Stutterers share their stories as UT Austin announces new center for research, education

Education

AUSTIN (KXAN) — A new center aimed at helping those who stutter is coming to The University of Texas at Austin.

On campus on Monday, Arthur M. Blank announced a $20 million grant to form The Arthur M. Blank Center for Stuttering Education and Research in the Moody College of Communication.

Blank is the co-founder of The Home Depot and owner of the Atlanta Falcons and Atlanta United. His granddaughter is a student at the Moody College.

“I’m a stutter,” said Blank at the event. “My uncle was a stutterer, my oldest brother is a stutterer. My youngest son, Max [is a stutterer]. Stuttering has been a genetic part of my family for many years.. but my mother was a strong factor in my own life, and she reinforced for me many, many times that what I had to say is important. Regardless of how fluent I was.”

The center will work to expand the work of Dr. Courtney Byrd, who Black has worked with. According to the University, Byrd uses a holistic model for stuttering treatment and clinical training. Byrd’s work is said to be a scientifically grounded and therapeutic approach for stutterers of all ages.

“Through her impressive research and dedicated practice towards stuttering, I know she will change the world in this area and help as many human beings as she possibly can,” said Blank. “She is the perfect person to lead the charge because she’s hard-wired now in her beliefs, and you see it in her results, the participants, the clinical work that she’s doing, the research, the education, all of which we will be connected to through the establishment of this center.”

Stutterers share what they want people to know about stuttering

A few people who have dealt with stuttering challenges in their lives also attended the event, including eight-year-old Nadia Watson, who explained what she wants people to know about stuttering.

“What I wish the world knew about stuttering is it’s actually a very unique thing that people do and if someone thinks there’s something wrong with you, well, they’re thinking wrong,” Watson said with a smile.

Sixteen-year-old high school junior Jack Donahue took to the microphone to explain his wish for people to help those who stutter. “What I wish people knew about stuttering is to let them finish their words or phrases without interrupting them.”

Another woman, Vivian, stood to say, “I’m a person who stutters and what I wish people knew about stutterers is it does not affect a person’s intelligence or ability to learn.”

Shubham Singh said, “It [stuttering] does not stop me from saying what I want to say… I think once you accept your stuttering, you get rid of the fear of stuttering — and the fear of stuttering is a bigger issue than the stuttering itself.”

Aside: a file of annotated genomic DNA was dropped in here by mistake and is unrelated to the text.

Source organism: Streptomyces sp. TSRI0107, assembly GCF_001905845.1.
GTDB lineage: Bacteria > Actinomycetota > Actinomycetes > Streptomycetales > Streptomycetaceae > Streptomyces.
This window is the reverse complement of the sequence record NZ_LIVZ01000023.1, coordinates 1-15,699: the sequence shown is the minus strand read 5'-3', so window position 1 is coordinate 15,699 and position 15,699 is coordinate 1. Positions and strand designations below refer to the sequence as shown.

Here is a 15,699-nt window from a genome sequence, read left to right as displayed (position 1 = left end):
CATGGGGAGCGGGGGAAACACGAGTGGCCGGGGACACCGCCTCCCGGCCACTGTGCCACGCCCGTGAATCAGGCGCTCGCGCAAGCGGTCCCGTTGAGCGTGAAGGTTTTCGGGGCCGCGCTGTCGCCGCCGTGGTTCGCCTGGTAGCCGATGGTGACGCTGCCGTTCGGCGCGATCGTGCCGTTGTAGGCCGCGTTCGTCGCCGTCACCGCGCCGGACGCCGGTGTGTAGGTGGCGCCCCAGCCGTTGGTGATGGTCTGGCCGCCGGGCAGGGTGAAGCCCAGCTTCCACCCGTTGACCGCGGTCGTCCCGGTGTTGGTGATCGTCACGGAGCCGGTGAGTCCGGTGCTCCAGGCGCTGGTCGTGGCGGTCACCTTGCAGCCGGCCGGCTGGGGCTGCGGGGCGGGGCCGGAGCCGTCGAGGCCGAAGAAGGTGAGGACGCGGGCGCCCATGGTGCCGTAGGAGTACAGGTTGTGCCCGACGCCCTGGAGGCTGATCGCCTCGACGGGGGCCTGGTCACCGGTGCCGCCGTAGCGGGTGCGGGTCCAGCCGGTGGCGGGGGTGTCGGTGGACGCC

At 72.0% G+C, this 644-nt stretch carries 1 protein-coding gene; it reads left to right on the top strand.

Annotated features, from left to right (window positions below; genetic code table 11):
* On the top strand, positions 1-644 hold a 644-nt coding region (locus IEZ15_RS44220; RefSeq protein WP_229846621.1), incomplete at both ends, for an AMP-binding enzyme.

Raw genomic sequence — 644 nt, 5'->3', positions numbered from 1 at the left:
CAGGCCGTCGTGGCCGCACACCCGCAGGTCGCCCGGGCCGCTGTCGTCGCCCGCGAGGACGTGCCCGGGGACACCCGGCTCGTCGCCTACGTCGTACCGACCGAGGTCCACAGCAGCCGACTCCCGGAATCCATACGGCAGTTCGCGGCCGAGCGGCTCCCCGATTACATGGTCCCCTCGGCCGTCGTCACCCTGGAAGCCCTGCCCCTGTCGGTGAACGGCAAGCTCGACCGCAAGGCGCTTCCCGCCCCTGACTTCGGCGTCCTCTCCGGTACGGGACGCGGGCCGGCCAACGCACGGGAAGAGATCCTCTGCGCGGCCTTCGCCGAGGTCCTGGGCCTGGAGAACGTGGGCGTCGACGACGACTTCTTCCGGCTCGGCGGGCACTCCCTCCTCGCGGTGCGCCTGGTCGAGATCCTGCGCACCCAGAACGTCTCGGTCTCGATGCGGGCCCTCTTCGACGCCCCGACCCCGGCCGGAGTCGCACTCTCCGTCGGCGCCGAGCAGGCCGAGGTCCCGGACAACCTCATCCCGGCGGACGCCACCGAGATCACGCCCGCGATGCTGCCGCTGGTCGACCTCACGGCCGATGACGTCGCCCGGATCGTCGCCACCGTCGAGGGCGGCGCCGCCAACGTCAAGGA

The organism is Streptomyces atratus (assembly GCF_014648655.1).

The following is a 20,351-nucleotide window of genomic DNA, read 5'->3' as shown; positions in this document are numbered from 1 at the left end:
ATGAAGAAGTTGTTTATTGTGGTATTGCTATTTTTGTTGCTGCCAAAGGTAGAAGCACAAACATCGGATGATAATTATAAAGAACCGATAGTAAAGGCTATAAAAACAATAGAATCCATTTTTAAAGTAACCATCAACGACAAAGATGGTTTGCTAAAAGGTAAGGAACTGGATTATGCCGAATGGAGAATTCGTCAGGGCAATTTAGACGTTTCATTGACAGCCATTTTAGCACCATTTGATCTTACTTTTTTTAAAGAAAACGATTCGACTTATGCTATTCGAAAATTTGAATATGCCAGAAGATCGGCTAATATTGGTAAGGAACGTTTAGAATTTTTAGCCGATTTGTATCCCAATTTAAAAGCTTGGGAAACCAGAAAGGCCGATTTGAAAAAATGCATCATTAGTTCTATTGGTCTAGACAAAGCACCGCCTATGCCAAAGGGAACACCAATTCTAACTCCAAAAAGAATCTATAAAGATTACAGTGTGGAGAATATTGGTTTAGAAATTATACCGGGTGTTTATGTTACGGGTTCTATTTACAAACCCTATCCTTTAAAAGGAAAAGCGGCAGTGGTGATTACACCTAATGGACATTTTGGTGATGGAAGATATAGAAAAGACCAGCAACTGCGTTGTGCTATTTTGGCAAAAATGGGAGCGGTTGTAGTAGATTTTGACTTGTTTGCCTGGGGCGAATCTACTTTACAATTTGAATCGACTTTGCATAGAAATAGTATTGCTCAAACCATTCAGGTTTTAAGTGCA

Mary Lieberman, who jokingly said she wasn’t going to reveal her age, said, “Stuttering is a part of who I am but it is not all of who I am. The challenge for us is to remember that we have much to contribute… we learn to help each other by learning to help each other.”

A UT graduate Kevin, said, “What I wish everyone knew about stuttering is that it doesn’t hold you back. I think all of us sometimes feel a lack of confidence because of how we speak but I think it’s important in life to have people who support you.”

Sixteen-year-old LaWayne said, “People who stutter are as smart as anyone else and they can accomplish all of their dreams.”

All the people who spoke to share their experiences thanked the Blank Foundation for their contribution and support.

Dr. Courtney Byrd

Dr. Byrd, who is a professor at UT Austin, also attended the event to thank the foundation and explain her 25 years of work and its mission.

“We are going to continue until there’s no child that stutters that think that the way that they talk is not okay… but what if conformity is not the outcome of success? What if that’s no longer how we measure how you’re doing or what you should do?”

Dr. Byrd, who will serve as the executive and founding director of the center, explained that treatment does not equal complete elimination of stutters by using “artificial voices,” but rather expanding stutterers’ confidence and giving them tools to effectively communicate.

‘What Starts Here Changes the World’

During the announcement, UT President Jay Hartzell spoke of Byrd’s work, saying that it not only helps stutterers communicate, but helps them “unlock their personality” and become leaders in their own lives.

“Today is one of those reasons that make us proud to be Longhorns,” said Hartzell. “And proud to see the impact this kind of thing can have on society… we talk about ‘What Starts Here Changes the World,’ and this is one of those moments. At this university we take on the biggest challenges facing people and we do research that makes a profound impact.”

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